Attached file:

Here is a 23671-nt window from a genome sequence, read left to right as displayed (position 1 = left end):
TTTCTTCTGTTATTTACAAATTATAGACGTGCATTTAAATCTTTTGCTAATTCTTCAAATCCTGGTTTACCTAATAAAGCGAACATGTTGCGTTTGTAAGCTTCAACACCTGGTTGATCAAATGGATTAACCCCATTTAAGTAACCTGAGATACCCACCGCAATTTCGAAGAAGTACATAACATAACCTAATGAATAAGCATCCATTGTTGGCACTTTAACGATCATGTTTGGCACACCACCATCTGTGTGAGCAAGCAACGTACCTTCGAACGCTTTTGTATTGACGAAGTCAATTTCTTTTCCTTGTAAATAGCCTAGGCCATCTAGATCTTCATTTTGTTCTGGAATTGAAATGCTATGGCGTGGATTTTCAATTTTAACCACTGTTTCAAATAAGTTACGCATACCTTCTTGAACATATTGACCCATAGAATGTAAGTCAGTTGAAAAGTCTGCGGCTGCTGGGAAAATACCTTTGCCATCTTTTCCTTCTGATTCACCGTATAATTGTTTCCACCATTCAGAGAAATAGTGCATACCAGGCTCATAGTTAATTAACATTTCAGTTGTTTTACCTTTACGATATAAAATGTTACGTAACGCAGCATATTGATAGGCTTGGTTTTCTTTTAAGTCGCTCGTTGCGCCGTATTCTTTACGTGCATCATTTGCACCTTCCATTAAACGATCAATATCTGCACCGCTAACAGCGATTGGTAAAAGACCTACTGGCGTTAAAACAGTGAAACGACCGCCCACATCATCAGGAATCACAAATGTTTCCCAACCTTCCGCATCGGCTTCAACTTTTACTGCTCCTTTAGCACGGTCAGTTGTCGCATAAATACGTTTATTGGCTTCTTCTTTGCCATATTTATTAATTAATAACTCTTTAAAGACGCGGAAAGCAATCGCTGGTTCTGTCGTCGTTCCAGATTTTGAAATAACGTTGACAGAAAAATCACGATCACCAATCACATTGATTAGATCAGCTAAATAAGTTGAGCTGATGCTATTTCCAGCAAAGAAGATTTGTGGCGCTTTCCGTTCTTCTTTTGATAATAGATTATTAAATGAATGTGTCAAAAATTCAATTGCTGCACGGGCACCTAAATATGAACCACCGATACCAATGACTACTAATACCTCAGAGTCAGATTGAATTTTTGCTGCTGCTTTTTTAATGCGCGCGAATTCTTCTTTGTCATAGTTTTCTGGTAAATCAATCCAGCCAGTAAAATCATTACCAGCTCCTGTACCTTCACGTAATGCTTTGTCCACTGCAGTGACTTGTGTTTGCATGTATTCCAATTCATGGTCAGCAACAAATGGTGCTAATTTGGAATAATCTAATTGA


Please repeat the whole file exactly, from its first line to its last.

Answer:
Here is a 23671-nt window from a genome sequence, read left to right as displayed (position 1 = left end):
TTTCTTCTGTTATTTACAAATTATAGACGTGCATTTAAATCTTTTGCTAATTCTTCAAATCCTGGTTTACCTAATAAAGCGAACATGTTGCGTTTGTAAGCTTCAACACCTGGTTGATCAAATGGATTAACCCCATTTAAGTAACCTGAGATACCCACCGCAATTTCGAAGAAGTACATAACATAACCTAATGAATAAGCATCCATTGTTGGCACTTTAACGATCATGTTTGGCACACCACCATCTGTGTGAGCAAGCAACGTACCTTCGAACGCTTTTGTATTGACGAAGTCAATTTCTTTTCCTTGTAAATAGCCTAGGCCATCTAGATCTTCATTTTGTTCTGGAATTGAAATGCTATGGCGTGGATTTTCAATTTTAACCACTGTTTCAAATAAGTTACGCATACCTTCTTGAACATATTGACCCATAGAATGTAAGTCAGTTGAAAAGTCTGCGGCTGCTGGGAAAATACCTTTGCCATCTTTTCCTTCTGATTCACCGTATAATTGTTTCCACCATTCAGAGAAATAGTGCATACCAGGCTCATAGTTAATTAACATTTCAGTTGTTTTACCTTTACGATATAAAATGTTACGTAACGCAGCATATTGATAGGCTTGGTTTTCTTTTAAGTCGCTCGTTGCGCCGTATTCTTTACGTGCATCATTTGCACCTTCCATTAAACGATCAATATCTGCACCGCTAACAGCGATTGGTAAAAGACCTACTGGCGTTAAAACAGTGAAACGACCGCCCACATCATCAGGAATCACAAATGTTTCCCAACCTTCCGCATCGGCTTCAACTTTTACTGCTCCTTTAGCACGGTCAGTTGTCGCATAAATACGTTTATTGGCTTCTTCTTTGCCATATTTATTAATTAATAACTCTTTAAAGACGCGGAAAGCAATCGCTGGTTCTGTCGTCGTTCCAGATTTTGAAATAACGTTGACAGAAAAATCACGATCACCAATCACATTGATTAGATCAGCTAAATAAGTTGAGCTGATGCTATTTCCAGCAAAGAAGATTTGTGGCGCTTTCCGTTCTTCTTTTGATAATAGATTATTAAATGAATGTGTCAAAAATTCAATTGCTGCACGGGCACCTAAATATGAACCACCGATACCAATGACTACTAATACCTCAGAGTCAGATTGAATTTTTGCTGCTGCTTTTTTAATGCGCGCGAATTCTTCTTTGTCATAGTTTTCTGGTAAATCAATCCAGCCAGTAAAATCATTACCAGCTCCTGTACCTTCACGTAATGCTTTGTCCACTGCAGTGACTTGTGTTTGCATGTATTCCAATTCATGGTCAGCAACAAATGGTGCTAATTTGGAATAATCTAATTGA